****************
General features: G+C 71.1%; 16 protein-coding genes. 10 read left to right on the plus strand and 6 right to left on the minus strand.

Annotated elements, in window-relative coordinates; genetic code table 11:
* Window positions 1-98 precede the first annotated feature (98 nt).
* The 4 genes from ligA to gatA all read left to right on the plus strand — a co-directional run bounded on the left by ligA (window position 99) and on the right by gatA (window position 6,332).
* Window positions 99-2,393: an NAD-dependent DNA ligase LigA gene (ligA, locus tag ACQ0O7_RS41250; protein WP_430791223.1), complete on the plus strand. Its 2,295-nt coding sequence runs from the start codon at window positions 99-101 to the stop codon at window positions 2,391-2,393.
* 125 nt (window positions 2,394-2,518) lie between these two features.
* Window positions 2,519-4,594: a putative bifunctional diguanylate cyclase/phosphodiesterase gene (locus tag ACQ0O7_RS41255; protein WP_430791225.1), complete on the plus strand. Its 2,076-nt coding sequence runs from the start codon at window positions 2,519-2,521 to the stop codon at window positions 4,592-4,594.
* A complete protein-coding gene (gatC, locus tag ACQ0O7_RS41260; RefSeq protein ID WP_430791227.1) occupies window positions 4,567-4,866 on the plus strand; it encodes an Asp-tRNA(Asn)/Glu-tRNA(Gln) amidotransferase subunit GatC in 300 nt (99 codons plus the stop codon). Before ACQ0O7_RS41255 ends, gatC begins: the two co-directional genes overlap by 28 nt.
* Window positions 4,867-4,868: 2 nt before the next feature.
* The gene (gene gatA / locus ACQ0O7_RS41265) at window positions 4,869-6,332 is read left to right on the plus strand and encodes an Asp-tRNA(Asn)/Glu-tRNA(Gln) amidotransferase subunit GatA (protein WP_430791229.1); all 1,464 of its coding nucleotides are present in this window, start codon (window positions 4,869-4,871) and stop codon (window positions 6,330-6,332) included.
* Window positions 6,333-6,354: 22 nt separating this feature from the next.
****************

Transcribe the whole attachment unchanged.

General features: G+C 71.1%; 16 protein-coding genes. 10 read left to right on the plus strand and 6 right to left on the minus strand.

Annotated elements, in window-relative coordinates; genetic code table 11:
* Window positions 1-98 precede the first annotated feature (98 nt).
* The 4 genes from ligA to gatA all read left to right on the plus strand — a co-directional run bounded on the left by ligA (window position 99) and on the right by gatA (window position 6,332).
* Window positions 99-2,393: an NAD-dependent DNA ligase LigA gene (ligA, locus tag ACQ0O7_RS41250; protein WP_430791223.1), complete on the plus strand. Its 2,295-nt coding sequence runs from the start codon at window positions 99-101 to the stop codon at window positions 2,391-2,393.
* 125 nt (window positions 2,394-2,518) lie between these two features.
* Window positions 2,519-4,594: a putative bifunctional diguanylate cyclase/phosphodiesterase gene (locus tag ACQ0O7_RS41255; protein WP_430791225.1), complete on the plus strand. Its 2,076-nt coding sequence runs from the start codon at window positions 2,519-2,521 to the stop codon at window positions 4,592-4,594.
* A complete protein-coding gene (gatC, locus tag ACQ0O7_RS41260; RefSeq protein ID WP_430791227.1) occupies window positions 4,567-4,866 on the plus strand; it encodes an Asp-tRNA(Asn)/Glu-tRNA(Gln) amidotransferase subunit GatC in 300 nt (99 codons plus the stop codon). Before ACQ0O7_RS41255 ends, gatC begins: the two co-directional genes overlap by 28 nt.
* Window positions 4,867-4,868: 2 nt before the next feature.
* The gene (gene gatA / locus ACQ0O7_RS41265) at window positions 4,869-6,332 is read left to right on the plus strand and encodes an Asp-tRNA(Asn)/Glu-tRNA(Gln) amidotransferase subunit GatA (protein WP_430791229.1); all 1,464 of its coding nucleotides are present in this window, start codon (window positions 4,869-4,871) and stop codon (window positions 6,330-6,332) included.
* Window positions 6,333-6,354: 22 nt separating this feature from the next.